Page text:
Going into this book, I was ready for a new take on Hansel and Gretel that had some sort of tie-in to Sisters Red. What I got, however, was quite a bit more than that. I'll try not to include many spoilers, but there are a couple minor ones. And I apologize for anything that might be a little confusing... read the book and you'll understand!
I really enjoyed that Jackson Pearce changed up the style of the novel from Sisters Red and didn't write it from two different perspectives. Although it worked in Sisters Red, I really don't think it would have worked as well here. I think Ansel was less three dimensional than Gretchen, and having the entire story told from her viewpoint really made everything come together much more than I think it otherwise would have. She was still able to capture the sibling relationship very well though, and I think that says a lot for Pearce - she can write in many different ways but still get the same point across.
The way that the two worlds were tied together was done very well, and even though I figured it out pretty early on, I thought that it the reveal to Gretchen was appropriate. Like "oh hey, I'm not afraid of the woods anymore!.... well crap. There are still scary things out here." And then having her face her fears and confront them... I just thought it was all done well. Probably even better than Sisters Red. Actually, definitely better than Sisters Red.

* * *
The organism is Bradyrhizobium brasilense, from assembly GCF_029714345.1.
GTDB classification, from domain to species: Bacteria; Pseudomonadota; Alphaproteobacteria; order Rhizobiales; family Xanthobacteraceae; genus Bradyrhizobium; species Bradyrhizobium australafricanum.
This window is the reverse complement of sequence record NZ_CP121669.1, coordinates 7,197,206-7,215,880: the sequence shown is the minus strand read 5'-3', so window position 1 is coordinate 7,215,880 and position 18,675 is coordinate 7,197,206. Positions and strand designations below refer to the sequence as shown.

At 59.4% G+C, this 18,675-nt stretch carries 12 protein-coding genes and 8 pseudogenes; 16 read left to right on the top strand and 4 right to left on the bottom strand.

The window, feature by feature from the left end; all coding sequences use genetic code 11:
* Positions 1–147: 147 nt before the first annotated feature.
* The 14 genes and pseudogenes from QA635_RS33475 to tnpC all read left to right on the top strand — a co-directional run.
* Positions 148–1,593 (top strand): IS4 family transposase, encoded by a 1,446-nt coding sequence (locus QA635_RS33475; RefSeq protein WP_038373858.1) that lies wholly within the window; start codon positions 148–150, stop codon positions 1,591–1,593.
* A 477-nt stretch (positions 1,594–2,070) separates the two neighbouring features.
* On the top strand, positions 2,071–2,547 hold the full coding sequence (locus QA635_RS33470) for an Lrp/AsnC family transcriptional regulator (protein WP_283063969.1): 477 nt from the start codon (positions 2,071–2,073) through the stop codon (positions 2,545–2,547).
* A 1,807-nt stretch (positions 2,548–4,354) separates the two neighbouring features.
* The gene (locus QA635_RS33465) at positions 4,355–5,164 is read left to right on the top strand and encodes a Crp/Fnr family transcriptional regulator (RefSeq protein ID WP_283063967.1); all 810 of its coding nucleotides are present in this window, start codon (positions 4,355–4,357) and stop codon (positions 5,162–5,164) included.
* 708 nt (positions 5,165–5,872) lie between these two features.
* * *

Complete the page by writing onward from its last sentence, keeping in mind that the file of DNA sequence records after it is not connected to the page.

I was wondering how Pearce would tie the two novels together (apart from the Fenris), and I was pleasantly surprised by the presence of a Reynolds boy. As soon as Samuel mentioned his brothers and father being woodsmen and each having specific traits, I figured he was Silas' brother. And of course, once I realized that Silas' last name was also Reynolds, I knew he had to be. So that was pretty cool.
Sophia was the most interesting character to me though. The way Pearce makes her out to be the traditional sweet-making witch of Hansel and Gretel mixed with a new Fenris related twist made me both like her and fear her. I was very intrigued by her back story until the moment it was revealed, and I appreciated the way Pearce started to set up Fathomless with the explanation of why Sophia does the things she does.
All around, I would definitely say Pearce did a much better job with Sweetly than with Sisters Red. So, 4/5 on this novel. And a recommendation to anyone and everyone who read Sisters Red. Which, if you haven't and you like modern re-tellings of classic fairy tales, I suggest you read. And then go pick up this one.